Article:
RL Grime's Void Tour Dropped Dark Bass on the Fillmore Miami Beach
RL Grime, AKA Henry Steinway, dropping that dark dance tuneage.
Over the weekend, RL Grime brought his Void tour to the 305 for a sold-out show at the Fillmore Miami Beach.
An all-ages affair, the crowd skewed so young that the college students in attendance were dignified elders by comparison.
Despite their youth, the revelers dressed impeccably in proper EDM attire: headbands, booty shorts, and tank tops, accented with clashing neon patterns of weed leaves and palm trees. But the smartest accessory of the night was a water bottle.
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Opening act Tommy Kruise played a combination of hip-hop and original compositions to an already packed crowd.
"Miami, you're fucking amazing!" Kruise acknowledged before dropping Rick Ross's "Neighborhood Drug Dealer" to rowdy cheers and raised fists.
Although most of the audience enjoyed themselves on the dance floor, early in Kruise's set an unresponsive girl slumped in the theater seats, becoming the night's first casualty.
Paramedics were on hand from the outset, tending to the ravages of intoxicants and seismic bass.
Those still standing were treated to an eventful set from Mad Decent's Djemba Djemba.
Spinning dance like Duck Sauce alongside rap like YG, the DJ was beset by some early technical difficulties when the sound cut out. "I just killed the system, yo!" he joked amid awkward silence.
But refusing to allow their night to be ruined by tech failure, the crowd continued singing along until the music resumed, bouncing with newfound energy as Djemba exhorted, "Everyone, put your fuckin' hands up!"
Later in the set, Djemba brought out Florida rappers Bukkweat Bill and ikabodVEINS to perform "666FOREVER" and "Elroy Jetson," a fitting pairing for a night that gave equal shine to EDM and hip-hop.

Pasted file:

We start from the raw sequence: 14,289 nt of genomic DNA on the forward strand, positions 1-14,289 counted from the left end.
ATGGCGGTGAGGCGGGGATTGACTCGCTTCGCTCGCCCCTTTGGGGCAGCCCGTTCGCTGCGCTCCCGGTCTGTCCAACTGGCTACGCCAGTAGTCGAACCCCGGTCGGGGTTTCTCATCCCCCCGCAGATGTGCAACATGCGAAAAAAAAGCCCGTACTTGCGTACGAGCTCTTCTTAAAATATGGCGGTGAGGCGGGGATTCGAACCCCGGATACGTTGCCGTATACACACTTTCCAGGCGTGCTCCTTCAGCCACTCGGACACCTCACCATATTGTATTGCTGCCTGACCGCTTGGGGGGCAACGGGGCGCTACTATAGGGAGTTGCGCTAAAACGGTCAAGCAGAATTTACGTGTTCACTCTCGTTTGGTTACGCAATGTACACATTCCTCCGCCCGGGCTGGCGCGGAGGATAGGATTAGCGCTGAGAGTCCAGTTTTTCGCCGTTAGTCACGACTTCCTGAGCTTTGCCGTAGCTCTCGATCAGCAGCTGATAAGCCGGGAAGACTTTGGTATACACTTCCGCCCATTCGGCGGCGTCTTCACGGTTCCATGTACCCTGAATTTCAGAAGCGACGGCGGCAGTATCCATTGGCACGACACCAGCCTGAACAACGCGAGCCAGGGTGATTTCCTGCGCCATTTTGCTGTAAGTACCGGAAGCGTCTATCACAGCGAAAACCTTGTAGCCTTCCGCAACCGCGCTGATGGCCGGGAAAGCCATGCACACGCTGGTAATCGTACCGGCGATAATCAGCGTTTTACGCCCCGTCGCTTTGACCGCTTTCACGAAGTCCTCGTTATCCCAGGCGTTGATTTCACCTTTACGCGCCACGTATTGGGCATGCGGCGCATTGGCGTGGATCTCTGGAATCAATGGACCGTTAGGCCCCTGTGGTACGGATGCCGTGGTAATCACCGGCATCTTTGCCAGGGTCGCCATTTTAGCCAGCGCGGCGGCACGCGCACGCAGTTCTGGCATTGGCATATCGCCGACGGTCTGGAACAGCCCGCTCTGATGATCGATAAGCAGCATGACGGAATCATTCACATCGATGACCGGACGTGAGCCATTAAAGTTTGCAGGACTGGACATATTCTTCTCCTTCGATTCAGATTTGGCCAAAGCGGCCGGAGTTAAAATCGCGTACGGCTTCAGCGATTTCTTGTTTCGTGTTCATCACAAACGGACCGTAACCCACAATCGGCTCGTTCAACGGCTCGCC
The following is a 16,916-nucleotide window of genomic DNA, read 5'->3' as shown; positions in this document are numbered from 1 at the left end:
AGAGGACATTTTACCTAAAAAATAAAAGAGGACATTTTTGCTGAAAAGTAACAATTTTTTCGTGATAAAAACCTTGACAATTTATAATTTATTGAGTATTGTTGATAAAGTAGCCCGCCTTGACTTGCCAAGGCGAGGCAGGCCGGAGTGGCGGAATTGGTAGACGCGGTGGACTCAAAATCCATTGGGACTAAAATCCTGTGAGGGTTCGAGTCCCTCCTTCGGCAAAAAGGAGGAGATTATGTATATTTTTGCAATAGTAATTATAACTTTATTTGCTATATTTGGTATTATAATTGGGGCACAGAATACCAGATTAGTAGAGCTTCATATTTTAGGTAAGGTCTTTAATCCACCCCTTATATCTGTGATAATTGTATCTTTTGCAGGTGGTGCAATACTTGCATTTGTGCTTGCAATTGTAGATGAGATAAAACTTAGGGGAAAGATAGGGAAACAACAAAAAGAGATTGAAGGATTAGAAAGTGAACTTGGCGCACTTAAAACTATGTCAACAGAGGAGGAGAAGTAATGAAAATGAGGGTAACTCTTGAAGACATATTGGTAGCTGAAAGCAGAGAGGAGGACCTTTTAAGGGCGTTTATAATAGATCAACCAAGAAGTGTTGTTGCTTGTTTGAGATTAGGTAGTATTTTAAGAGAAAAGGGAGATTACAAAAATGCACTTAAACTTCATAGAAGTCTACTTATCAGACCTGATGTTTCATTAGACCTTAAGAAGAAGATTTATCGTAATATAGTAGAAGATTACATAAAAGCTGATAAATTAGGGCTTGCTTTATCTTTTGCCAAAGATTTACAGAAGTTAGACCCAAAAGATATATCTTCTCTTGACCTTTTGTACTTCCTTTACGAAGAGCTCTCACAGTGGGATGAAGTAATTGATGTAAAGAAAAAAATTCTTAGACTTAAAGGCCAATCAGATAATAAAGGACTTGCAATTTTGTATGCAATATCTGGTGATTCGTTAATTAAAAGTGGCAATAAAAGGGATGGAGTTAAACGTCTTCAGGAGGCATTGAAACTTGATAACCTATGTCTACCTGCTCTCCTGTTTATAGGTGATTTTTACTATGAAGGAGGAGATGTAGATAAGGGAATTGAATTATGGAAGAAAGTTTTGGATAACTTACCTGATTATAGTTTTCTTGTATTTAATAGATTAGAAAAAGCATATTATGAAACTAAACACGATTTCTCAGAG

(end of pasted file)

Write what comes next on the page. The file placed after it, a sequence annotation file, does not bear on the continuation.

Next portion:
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Before RL Grime appeared, the Fillmore's curtains opened to reveal a tombstone-shaped light pulsating at the center of his console.
As smoke machines filled the stage with eerie fog, Grime walked out to the waning notes of "Let Go," a foreboding instrumental similar to Giorgio Moroder's Scarface theme.
Grime capitalized on the anticipation by dropping "Scylla" from his debut album, Void, sending the crowd into an ecstatic frenzy that never relented.
By now, the show was a lot like a peaceful hardcore show. Young men barely out of middle school tore off their shirts while girls stripped down to their bras, and everyone threw elbows on the dance floor.
Although it occasionally resembled a youth rally in the name of BPMs, we were struck by how the audience approached the show as a personalized, egalitarian experience.
Turning their back to the DJ, friends danced in groups, took selfies, greeted acquaintances spotted in the crowd, and gossiped about who was vomiting in the trash can.
As much as the crowd enjoyed Grime's originals, the biggest reactions were reserved for the familiar likes of "A Milli" and "Drop It Like It's Hot." In many ways, Grime was on equal standing with the audience, less a performer to be worshipped from afar than the facilitator of a night of fun.
Later, Grime returned to the Fillmore's stage for an encore, but much of the crowd was already trickling out of the auditorium to beat traffic, certain to have stories to tell their classmates on Monday.
-- Sam Eaton
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